Harry Dean Stanton, the actor with a gaunt, bedraggled look who labored in virtual obscurity for decades until a series of roles increased his visibility, including his breakthrough in Wim Wenders’ “Paris, Texas,” died of natural causes Friday in Los Angeles. He was 91.
The actor was also known for his roles in “Twin Peaks,” “Big Love,” “Pretty in Pink,” and “Repo Man.”
He had a high-profile role as manipulative cult leader Roman Grant on HBO polygamy drama “Big Love,” which ran from 2006-11, and recently appeared as Carl Rodd in the “Twin Peaks” revival on Showtime.
In 1984, when he turned 58, he not only starred in the Wenders’ “Paris, Texas” — his first role ever as leading man — but in Alex Cox’s popular cult film “Repo Man.” (That year he also had a small role in John Milius’ “Red Dawn,” shouting “Avenge me! Avenge me!” to his sons, played by Charlie Sheen and Patrick Swayze, after being captured by Soviet troops invading America.)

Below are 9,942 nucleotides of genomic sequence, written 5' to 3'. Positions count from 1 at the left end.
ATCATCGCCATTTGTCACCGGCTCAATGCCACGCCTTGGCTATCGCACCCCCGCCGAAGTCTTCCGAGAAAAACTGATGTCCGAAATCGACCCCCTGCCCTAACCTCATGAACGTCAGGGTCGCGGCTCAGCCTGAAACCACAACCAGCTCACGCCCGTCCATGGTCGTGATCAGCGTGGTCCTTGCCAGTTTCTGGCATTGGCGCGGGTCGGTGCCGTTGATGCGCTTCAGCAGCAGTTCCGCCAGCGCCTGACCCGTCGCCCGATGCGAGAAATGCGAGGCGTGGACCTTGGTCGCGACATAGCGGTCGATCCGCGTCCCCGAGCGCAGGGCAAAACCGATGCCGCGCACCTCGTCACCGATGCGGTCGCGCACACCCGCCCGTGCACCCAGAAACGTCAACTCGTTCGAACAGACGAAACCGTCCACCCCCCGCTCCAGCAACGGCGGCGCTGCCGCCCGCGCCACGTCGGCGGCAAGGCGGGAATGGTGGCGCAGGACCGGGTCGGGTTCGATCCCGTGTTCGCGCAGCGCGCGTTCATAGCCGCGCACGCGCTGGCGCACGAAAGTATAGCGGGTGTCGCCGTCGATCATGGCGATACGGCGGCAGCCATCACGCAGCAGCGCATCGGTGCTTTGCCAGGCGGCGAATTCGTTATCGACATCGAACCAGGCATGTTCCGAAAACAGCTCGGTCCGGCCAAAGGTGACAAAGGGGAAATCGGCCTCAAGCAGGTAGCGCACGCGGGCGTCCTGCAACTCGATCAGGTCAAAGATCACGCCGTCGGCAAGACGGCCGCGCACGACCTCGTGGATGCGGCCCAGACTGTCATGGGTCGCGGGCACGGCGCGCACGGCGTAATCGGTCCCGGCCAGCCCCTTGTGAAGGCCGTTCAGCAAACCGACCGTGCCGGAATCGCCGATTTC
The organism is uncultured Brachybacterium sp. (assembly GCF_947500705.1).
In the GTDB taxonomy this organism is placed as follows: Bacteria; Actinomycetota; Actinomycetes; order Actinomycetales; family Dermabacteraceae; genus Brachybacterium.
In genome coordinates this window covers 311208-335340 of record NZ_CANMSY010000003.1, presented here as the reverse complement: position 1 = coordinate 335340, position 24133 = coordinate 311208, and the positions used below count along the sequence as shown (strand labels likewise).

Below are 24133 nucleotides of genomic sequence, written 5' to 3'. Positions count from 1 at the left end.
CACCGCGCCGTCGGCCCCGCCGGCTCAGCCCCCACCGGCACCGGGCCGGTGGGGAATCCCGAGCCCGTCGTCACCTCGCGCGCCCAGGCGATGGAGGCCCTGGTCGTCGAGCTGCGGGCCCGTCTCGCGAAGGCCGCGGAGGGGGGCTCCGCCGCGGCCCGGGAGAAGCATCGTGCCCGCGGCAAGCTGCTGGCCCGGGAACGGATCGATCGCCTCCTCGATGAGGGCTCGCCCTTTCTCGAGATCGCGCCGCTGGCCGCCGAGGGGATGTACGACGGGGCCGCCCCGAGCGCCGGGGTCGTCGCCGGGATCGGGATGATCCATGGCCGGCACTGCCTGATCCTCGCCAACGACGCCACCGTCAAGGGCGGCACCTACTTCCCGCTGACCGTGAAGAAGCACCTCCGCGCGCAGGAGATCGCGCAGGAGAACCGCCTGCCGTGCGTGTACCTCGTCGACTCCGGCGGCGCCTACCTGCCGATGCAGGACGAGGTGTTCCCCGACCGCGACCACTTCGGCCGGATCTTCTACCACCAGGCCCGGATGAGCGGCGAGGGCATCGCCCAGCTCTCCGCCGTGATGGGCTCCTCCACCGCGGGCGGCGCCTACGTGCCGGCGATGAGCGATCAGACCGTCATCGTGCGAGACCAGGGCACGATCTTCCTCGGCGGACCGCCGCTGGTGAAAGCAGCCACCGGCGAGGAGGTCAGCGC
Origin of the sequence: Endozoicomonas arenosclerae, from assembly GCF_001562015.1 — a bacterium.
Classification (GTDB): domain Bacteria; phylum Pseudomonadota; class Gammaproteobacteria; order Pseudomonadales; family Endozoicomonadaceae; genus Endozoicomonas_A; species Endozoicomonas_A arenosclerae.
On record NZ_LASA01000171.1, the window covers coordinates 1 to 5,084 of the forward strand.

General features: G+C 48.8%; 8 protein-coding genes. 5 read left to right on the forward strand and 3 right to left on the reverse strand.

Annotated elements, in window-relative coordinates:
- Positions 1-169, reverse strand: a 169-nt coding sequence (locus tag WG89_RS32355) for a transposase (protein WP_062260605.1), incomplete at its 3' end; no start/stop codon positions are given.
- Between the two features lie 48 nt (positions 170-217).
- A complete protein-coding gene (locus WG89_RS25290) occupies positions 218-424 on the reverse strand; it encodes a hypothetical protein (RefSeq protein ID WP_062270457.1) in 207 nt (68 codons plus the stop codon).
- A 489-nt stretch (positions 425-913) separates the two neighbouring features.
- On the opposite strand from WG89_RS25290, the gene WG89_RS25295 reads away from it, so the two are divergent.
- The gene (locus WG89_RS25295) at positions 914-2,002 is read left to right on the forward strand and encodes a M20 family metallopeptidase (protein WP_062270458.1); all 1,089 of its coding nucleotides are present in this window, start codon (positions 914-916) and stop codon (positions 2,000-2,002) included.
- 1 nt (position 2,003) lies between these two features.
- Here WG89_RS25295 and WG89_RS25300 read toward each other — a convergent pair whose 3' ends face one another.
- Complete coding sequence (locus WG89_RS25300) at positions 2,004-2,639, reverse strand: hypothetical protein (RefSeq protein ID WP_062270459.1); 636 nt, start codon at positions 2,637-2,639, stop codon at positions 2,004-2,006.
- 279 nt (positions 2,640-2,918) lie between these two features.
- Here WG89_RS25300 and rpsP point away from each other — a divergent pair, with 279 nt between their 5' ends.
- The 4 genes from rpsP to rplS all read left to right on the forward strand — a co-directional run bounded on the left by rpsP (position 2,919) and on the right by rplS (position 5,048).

In the cheerfully bizarre “Repo Man,” he played the boozy repo-biz veteran who takes young punk Emilio Estevez under his wing but provides at-best nebulous guidance: “The life of a repo man is always intense.”
He never married, though he has said he has “one or two children.”